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Deadly eastern equine encephalitis virus (EEE) detected in mosquitoes in Massachusetts: How to protect yourself

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Health officials in Massachusetts say the threat from a mosquito-borne illness, Eastern Equine Encephalitis, has increased with the discovery of mosquitoes testing positive for the virus.

The mosquitoes collected in Bridgewater, about 25 miles south of Boston, are the first ones to have tested positive for the EEE virus in the state this year, the Massachusetts Department of Public Health reported.

In response, the risk level for Bridgewater has been raised to moderate, health officials said.

The disease, transmitted to humans by infected mosquitoes, can be fatal, and one elderly Massachusetts woman died from the disease last year, officials said.

However, human cases of EEE are rare, with an average of just six cases in the United States reported each year.

"EEE is an annual occurrence in Massachusetts," says DPH State Public Health Veterinarian Dr. Catherine Brown. "These were mammal-biting mosquitoes, and the findings should remind residents of the area to cover up and apply insect repellent when outdoors."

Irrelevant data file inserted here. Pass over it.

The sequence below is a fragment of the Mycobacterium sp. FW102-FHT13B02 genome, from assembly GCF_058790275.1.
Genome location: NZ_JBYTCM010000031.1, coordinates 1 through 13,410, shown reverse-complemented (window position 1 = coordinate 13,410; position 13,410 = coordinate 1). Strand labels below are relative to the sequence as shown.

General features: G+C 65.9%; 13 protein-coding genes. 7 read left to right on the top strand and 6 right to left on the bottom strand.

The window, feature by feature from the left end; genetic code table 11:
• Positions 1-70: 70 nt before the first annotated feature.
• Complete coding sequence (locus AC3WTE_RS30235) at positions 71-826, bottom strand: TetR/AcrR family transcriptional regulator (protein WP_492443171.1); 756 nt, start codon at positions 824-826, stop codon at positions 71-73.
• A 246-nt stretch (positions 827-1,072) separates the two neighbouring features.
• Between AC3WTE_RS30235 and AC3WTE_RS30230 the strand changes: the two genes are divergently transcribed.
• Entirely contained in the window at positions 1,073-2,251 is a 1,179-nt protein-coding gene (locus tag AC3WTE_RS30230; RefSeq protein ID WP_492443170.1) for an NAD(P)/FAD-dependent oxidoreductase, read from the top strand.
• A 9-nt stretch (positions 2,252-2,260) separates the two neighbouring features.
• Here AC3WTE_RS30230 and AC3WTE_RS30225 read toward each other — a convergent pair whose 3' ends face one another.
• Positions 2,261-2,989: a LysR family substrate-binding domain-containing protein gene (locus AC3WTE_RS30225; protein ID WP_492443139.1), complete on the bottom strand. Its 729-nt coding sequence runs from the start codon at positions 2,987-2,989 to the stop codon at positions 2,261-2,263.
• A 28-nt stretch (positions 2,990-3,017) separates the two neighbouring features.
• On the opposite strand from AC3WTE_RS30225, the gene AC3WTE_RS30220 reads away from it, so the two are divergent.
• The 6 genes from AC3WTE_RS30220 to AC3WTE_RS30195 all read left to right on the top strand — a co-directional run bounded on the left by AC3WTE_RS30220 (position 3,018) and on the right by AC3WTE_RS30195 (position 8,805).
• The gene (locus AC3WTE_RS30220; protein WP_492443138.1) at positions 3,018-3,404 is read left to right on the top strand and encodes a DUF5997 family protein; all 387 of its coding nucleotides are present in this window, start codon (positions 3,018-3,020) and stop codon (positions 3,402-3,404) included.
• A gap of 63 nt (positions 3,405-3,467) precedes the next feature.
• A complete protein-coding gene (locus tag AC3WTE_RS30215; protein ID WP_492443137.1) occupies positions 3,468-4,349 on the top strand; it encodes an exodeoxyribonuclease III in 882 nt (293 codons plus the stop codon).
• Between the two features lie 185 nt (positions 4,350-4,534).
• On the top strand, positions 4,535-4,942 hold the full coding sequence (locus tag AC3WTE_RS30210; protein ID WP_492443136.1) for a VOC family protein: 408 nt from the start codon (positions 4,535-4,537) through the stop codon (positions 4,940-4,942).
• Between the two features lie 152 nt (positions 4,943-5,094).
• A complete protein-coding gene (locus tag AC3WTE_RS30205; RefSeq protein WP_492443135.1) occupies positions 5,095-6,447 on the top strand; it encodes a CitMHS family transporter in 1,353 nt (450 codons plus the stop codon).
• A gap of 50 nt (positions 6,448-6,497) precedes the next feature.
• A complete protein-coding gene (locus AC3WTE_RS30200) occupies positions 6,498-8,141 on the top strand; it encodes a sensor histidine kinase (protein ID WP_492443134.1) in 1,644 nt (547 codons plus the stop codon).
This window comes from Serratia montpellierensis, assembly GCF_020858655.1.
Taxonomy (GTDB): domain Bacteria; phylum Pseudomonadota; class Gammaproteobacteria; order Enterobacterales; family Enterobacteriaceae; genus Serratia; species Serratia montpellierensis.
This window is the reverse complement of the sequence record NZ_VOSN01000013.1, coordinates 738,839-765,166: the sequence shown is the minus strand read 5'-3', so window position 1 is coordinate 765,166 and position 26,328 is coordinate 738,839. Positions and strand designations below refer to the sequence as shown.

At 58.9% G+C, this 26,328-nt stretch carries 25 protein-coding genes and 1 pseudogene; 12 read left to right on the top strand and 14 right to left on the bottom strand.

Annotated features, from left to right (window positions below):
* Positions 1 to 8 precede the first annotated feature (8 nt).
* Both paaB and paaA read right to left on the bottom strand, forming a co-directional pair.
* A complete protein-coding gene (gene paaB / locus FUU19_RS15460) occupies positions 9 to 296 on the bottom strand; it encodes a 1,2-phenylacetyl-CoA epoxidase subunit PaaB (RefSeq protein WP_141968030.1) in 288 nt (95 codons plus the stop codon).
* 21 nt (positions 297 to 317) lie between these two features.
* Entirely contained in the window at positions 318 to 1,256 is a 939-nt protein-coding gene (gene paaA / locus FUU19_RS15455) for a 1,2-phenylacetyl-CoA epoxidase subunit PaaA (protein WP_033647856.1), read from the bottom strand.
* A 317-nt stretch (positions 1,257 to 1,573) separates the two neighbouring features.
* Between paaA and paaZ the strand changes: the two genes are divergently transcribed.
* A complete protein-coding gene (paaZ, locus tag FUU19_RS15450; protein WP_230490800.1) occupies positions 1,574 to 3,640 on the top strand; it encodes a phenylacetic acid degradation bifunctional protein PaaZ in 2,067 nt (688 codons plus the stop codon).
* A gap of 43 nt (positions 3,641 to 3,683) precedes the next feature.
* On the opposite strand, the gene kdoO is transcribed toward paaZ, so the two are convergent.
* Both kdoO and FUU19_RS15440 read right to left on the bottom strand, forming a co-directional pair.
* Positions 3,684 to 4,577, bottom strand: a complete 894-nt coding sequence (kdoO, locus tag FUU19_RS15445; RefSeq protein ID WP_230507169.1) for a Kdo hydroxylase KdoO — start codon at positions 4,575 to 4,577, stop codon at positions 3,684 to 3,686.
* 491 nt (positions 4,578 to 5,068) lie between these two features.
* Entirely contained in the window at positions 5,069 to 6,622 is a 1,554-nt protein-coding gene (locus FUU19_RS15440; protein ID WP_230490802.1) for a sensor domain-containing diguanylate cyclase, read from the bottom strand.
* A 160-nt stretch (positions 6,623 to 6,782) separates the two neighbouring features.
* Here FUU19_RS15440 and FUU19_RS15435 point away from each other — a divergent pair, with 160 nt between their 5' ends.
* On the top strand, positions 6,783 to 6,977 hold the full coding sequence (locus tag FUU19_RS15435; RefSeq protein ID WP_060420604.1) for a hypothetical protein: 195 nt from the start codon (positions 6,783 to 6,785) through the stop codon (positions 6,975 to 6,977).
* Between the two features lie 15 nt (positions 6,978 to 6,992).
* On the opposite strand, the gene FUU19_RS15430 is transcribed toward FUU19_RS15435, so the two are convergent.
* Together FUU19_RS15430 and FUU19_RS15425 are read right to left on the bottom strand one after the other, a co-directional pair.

Symptoms of the disease include a fever that can reach 106 degrees, headache, a stiff neck and fatigue, with the onset occurring about three to 10 days following the bite of an infected insect. More serious cases can bring on convulsions, coma and eventual death.

The mosquitoes that carry EEE can also be carriers of West Nile virus, officials said.

Eastern equine encephalitis, found throughout the Western Hemisphere, was first identified in Massachusetts in 1831 when scores of horses died of the disease.

The first human cases were confirmed when as many as 30 children in the northeastern U.S. died of encephalitis in 1938 during outbreaks among horses in the region.

There is no known cure for EEE, but infections can be treated with steroid drugs and anticonvulsant medications.

A related but somewhat rarer virus causes Western equine encephalomyelitis, also spread by infected mosquitoes.

The disease is mostly found west of the Mississippi River in the United States and also occurs in South America.

It is considered less serious than EEE, with a much lower mortality rate in humans.

During periods of high risk people should take measures to reduce the risk of mosquito bites, officials said, including minimizing time outdoors at dawn or dusk when the insects are most active, keeping window and door screens in good repair, and use a good mosquito repellent following label instructions.

Those and similar measures will also be effective in protecting people from West Nile Virus also carried by some species of mosquitoes, health officials said.

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